This tension shows up throughout the art of What is Home, Mum, as Khan will often create images that show her struggling with decisions, with multiple versions of herself in different locations within that art. The most obvious example is an echo of M.C. Escher’s “Relativity” in the chapter that begins with a meditation on mortality as a commonality we all share, but which leads to her meeting Mark, her future husband. He embodies a love she hasn’t experienced, a love that helps her understand the divine in a new way. In her use of Escher, she illustrates how she is, in some way, multiple people at the same time in different places; she’s attempting to combine all aspects of herself, her ultimate goal, though she’s not there yet.
This tension between personal agency and destiny shows up in another important idea that runs throughout the work: the self versus the community. Khan grew up in a large, extended family that valued the good of the group over that of the individual. Her parents were the first to come to the UK, so they often served as a welcoming waystation for those who came after. In her reflection on her childhood, she writes, “Family is not nuclear. It is collective and communal. There is no self here. No individual. If we all take care of each other then no one has to take care of themselves alone.” It’s clear Khan values that idea and her family, but that structure also becomes oppressive, especially when she reveals the ways in which people use that system to abuse others, both literally and metaphorically. Early in the work, she draws herself in tight spaces—under chairs or tables—to represent how she has to make herself small in such situations, which leads to her feeling like she has lost her voice.
British society presents a different view of the self and community, as it values individual agency and choice. She studies Maslow’s hierarchy of needs, which prioritizes self-actualization, as she is beginning to exercise more choice in her life. She ultimately decides not to wear the hijab and to date and marry a white, British atheist rather than the men her father had strongly suggested. However, she learns that Maslow had taken the idea for his hierarchy of needs from the Blackfoot tribe in Canada, changing their ultimate focus—cultural perpetuity—to self-actualization. They valued culture over the individual, but Maslow reversed that focus. Khan tries to live in the middle of such a dichotomy, as she wants interdependence with her family and culture, not dependence or independence.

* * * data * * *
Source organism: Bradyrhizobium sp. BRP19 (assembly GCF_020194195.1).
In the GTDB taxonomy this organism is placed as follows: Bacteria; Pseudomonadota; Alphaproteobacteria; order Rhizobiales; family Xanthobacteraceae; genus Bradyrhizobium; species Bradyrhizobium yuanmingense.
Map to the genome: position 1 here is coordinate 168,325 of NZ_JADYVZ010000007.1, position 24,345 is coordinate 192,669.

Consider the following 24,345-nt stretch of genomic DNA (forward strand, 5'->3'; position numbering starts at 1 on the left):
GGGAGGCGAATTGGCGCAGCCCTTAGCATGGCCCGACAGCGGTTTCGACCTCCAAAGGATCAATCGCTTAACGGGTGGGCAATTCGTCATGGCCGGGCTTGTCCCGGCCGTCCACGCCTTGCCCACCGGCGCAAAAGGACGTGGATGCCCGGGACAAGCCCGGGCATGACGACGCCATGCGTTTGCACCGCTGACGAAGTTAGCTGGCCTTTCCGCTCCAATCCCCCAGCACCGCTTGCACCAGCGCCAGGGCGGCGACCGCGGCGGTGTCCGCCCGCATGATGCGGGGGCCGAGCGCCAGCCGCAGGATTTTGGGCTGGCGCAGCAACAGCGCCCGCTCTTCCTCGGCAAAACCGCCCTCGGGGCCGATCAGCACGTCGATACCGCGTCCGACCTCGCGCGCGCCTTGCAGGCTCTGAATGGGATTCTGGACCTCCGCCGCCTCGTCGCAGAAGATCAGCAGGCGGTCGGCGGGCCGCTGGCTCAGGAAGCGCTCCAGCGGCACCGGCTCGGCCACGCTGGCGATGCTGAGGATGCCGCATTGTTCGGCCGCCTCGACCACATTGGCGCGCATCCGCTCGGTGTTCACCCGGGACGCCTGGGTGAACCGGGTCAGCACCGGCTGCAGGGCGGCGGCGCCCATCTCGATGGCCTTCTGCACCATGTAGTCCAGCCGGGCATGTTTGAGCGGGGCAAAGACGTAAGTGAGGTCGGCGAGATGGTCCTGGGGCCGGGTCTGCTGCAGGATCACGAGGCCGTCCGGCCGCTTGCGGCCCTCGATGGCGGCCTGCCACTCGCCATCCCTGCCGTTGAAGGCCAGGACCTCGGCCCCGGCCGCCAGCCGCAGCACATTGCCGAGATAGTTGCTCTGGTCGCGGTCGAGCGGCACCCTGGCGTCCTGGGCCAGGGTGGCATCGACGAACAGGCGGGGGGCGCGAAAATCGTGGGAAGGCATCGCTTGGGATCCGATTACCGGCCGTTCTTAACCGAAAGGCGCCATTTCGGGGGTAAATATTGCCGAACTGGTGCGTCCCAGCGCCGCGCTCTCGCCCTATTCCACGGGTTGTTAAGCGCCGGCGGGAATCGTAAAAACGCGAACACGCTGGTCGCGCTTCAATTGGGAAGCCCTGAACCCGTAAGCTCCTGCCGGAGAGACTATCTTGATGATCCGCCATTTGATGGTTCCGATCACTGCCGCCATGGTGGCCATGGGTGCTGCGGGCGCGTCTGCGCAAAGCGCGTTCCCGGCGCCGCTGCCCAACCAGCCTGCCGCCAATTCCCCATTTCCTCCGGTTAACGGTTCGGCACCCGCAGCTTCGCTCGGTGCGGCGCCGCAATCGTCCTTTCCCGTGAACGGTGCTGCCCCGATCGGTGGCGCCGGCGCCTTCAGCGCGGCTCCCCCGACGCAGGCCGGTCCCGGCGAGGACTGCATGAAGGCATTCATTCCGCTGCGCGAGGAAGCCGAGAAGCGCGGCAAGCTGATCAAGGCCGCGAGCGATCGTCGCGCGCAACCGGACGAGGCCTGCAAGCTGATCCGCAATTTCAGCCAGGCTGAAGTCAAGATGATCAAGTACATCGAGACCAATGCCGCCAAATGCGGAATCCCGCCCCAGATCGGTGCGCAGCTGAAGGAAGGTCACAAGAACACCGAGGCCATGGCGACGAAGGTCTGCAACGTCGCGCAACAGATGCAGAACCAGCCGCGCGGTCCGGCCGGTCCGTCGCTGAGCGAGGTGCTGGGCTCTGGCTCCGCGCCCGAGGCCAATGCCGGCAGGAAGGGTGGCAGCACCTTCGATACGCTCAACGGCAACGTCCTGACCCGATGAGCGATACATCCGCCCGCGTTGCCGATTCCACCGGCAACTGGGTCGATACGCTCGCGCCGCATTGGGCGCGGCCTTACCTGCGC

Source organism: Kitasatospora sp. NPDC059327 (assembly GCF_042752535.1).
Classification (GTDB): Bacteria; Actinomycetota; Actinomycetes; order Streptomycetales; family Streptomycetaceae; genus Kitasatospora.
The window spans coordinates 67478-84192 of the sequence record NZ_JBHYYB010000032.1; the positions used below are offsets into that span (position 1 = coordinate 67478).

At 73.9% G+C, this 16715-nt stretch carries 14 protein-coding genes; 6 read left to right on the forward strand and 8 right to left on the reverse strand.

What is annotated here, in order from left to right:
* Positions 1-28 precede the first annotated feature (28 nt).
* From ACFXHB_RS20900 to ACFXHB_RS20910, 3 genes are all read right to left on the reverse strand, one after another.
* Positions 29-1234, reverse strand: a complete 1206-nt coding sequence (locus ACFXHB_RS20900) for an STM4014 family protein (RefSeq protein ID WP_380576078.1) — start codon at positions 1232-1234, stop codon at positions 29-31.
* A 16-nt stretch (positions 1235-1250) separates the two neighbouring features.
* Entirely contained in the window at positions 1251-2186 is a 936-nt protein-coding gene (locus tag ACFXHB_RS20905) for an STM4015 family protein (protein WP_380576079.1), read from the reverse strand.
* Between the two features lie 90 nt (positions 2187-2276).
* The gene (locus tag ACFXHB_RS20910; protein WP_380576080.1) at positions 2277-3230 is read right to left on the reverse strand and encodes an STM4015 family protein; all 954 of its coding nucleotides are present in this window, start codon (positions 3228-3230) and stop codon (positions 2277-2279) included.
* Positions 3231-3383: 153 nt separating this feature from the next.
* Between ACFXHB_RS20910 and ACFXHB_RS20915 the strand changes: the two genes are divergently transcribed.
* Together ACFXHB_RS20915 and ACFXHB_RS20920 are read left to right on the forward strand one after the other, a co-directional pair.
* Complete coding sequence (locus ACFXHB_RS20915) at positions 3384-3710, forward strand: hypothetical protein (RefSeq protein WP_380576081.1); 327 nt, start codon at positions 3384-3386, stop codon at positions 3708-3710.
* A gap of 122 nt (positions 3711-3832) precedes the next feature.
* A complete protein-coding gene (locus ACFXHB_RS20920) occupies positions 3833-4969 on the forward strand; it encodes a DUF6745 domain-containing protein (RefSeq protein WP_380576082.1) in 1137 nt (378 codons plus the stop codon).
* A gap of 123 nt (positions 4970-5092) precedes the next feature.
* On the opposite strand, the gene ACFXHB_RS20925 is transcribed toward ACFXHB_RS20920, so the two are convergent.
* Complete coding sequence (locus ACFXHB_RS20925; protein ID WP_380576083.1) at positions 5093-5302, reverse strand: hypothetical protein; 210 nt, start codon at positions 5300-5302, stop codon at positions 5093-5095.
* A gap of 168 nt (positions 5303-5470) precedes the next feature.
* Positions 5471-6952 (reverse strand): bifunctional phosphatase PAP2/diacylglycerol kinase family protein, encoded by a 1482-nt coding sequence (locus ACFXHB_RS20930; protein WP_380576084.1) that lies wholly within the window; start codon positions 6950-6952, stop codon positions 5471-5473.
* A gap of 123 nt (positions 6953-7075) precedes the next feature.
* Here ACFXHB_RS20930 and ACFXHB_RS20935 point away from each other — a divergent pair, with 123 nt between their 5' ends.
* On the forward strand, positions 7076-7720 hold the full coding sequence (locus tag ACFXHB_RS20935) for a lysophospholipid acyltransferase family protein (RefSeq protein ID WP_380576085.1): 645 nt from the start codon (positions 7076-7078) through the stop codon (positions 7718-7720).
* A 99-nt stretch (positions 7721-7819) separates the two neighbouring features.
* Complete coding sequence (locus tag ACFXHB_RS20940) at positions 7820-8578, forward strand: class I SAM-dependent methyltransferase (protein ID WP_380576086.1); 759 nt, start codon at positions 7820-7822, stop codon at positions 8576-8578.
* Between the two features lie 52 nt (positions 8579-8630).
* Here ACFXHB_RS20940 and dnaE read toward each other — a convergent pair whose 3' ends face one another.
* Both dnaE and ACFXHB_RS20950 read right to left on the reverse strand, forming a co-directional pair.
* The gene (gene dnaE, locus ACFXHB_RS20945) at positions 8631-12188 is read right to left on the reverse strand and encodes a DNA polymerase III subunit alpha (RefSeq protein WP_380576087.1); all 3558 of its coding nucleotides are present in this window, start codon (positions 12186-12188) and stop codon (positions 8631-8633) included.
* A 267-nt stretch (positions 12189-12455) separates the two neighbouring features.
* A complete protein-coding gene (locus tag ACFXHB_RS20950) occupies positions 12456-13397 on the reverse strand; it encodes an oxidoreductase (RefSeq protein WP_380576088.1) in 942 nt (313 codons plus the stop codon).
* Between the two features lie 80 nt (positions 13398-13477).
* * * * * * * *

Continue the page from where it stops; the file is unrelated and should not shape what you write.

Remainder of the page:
In her exploration of that interdependence, she examines all that keeps her and others from it, whether that’s oppression due to class (in a chapter on the caste system), gender (the systemic sexism within the architectural field), race (she gets spit on when she is a child), or religion (as a woman, she has little voice). She explores imposter syndrome and testimonial injustice (“when a person’s thoughts and opinions are constantly ignored or mistrusted because of their identity”), but she ends the work by looking toward the future, not just the realities of the present. She wonders if she will ever want to bring a child into this world, and she uses a poem by Allama Iqbal (translated by Shay Khan) to imagine a better world. The closing lines read,
Every mirror shatters to pieces
when hurt by stone.
That the stone may shatter to pieces,
search for a mirror that has such power.
She wants a reflection of herself that is strong enough to shatter whatever rocks the world throws at her. She wants that for others as well, as she writes in her afterword, “At first I wanted people to cry with me and share in my pain. Now, I want to give people a window to see into the beautiful complexity of life.” Rather than using her work to present a mirror for Khan to see herself, she has created a window where readers can learn about her life and her world, but also see a different world, one where it’s possible for Khan and all readers to live in the tension between all of our backgrounds and cultures. Through her willingness to explore the complexities of the problems, she provides hope that we can overcome them and live lives interdependent on those around us.